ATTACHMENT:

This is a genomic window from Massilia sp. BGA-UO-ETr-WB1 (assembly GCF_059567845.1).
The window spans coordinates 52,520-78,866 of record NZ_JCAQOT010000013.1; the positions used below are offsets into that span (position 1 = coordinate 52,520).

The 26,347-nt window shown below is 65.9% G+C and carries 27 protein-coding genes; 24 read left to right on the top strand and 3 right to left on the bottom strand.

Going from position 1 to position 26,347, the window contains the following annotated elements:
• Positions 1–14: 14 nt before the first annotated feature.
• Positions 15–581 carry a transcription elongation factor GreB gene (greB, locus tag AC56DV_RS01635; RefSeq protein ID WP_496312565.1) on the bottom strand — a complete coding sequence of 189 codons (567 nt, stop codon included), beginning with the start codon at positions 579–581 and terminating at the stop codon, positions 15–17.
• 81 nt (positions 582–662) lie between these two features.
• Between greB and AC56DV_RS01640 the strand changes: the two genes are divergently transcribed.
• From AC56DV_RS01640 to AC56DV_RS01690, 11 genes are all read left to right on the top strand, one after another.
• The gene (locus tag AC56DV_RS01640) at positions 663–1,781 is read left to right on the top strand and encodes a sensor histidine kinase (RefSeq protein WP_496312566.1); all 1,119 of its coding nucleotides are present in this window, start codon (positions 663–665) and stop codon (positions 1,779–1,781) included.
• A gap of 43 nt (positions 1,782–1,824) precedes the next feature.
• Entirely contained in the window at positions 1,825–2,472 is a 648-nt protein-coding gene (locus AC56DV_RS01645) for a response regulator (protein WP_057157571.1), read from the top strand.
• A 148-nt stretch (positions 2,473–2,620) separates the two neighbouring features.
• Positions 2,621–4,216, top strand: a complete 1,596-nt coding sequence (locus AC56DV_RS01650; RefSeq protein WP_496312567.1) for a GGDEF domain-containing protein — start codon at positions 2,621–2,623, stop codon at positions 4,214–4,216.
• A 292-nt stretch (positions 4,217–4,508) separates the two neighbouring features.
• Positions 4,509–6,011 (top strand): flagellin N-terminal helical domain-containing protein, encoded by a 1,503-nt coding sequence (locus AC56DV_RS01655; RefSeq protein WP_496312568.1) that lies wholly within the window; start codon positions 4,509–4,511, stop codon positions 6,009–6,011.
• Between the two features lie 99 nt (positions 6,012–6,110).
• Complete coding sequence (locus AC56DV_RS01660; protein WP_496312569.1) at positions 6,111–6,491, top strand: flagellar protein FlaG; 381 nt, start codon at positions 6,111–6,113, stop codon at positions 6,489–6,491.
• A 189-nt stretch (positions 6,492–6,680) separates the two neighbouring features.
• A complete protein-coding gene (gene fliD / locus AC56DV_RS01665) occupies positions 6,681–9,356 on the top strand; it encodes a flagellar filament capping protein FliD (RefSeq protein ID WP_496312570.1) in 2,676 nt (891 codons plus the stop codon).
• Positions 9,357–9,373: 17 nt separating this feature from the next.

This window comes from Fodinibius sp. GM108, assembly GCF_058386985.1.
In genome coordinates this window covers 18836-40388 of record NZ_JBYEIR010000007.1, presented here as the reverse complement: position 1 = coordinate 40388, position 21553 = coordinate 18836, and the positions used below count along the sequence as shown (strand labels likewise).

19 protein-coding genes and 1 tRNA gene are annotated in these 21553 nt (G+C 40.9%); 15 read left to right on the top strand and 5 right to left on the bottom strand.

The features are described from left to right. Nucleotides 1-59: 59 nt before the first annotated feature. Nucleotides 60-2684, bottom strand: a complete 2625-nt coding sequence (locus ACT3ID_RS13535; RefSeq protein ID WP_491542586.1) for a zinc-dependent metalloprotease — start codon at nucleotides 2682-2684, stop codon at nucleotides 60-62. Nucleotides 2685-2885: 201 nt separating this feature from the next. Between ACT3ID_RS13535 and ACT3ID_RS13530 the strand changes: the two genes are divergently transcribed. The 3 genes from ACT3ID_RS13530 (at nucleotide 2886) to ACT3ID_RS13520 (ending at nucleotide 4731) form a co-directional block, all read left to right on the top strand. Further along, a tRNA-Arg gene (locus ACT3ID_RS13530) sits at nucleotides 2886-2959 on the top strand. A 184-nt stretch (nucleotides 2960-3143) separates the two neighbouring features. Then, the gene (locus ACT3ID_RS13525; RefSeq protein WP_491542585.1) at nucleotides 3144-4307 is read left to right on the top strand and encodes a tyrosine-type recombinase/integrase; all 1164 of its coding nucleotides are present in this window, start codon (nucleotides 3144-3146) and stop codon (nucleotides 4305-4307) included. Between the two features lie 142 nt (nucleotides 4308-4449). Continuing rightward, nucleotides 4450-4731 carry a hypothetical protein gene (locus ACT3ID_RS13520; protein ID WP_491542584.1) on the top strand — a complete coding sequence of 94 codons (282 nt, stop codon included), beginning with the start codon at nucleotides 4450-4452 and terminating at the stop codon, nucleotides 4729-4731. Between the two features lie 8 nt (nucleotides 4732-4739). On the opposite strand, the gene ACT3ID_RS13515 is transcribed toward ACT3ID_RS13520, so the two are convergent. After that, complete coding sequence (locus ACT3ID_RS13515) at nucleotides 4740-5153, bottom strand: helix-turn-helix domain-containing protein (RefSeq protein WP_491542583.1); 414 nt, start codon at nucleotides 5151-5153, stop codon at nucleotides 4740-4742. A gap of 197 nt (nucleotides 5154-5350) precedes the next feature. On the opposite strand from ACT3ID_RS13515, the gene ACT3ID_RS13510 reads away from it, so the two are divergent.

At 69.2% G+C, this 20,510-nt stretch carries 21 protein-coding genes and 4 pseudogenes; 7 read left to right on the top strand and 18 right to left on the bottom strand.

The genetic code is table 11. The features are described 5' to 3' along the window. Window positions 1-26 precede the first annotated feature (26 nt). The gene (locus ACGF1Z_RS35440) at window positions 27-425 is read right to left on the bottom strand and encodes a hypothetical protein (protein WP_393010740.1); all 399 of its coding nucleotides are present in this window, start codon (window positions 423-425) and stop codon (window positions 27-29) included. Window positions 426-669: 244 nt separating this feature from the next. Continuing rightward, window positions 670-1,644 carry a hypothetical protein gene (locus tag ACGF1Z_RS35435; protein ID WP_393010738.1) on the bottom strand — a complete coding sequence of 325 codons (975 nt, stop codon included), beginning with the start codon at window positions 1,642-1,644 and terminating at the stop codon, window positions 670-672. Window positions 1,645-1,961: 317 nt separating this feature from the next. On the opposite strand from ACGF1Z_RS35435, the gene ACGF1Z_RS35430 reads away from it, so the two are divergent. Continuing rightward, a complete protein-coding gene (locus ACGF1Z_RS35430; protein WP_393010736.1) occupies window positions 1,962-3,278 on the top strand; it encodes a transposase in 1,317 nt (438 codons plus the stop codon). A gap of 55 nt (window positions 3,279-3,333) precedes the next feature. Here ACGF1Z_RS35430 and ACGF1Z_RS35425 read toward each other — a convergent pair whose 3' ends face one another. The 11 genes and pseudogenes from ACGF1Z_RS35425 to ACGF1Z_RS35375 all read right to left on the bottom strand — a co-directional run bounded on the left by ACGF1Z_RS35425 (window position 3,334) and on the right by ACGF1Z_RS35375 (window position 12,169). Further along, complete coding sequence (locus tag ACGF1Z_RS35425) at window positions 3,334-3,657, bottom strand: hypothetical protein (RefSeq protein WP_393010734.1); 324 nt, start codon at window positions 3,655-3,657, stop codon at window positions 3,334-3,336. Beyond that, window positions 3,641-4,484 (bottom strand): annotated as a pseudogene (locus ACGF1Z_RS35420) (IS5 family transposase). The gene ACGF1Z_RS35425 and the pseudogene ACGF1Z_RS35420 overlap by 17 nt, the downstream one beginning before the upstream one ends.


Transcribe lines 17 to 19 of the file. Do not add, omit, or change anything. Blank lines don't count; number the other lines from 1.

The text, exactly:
• Between the two features lie 99 nt (positions 6,012–6,110).
• Complete coding sequence (locus AC56DV_RS01660; protein WP_496312569.1) at positions 6,111–6,491, top strand: flagellar protein FlaG; 381 nt, start codon at positions 6,111–6,113, stop codon at positions 6,489–6,491.
• A 189-nt stretch (positions 6,492–6,680) separates the two neighbouring features.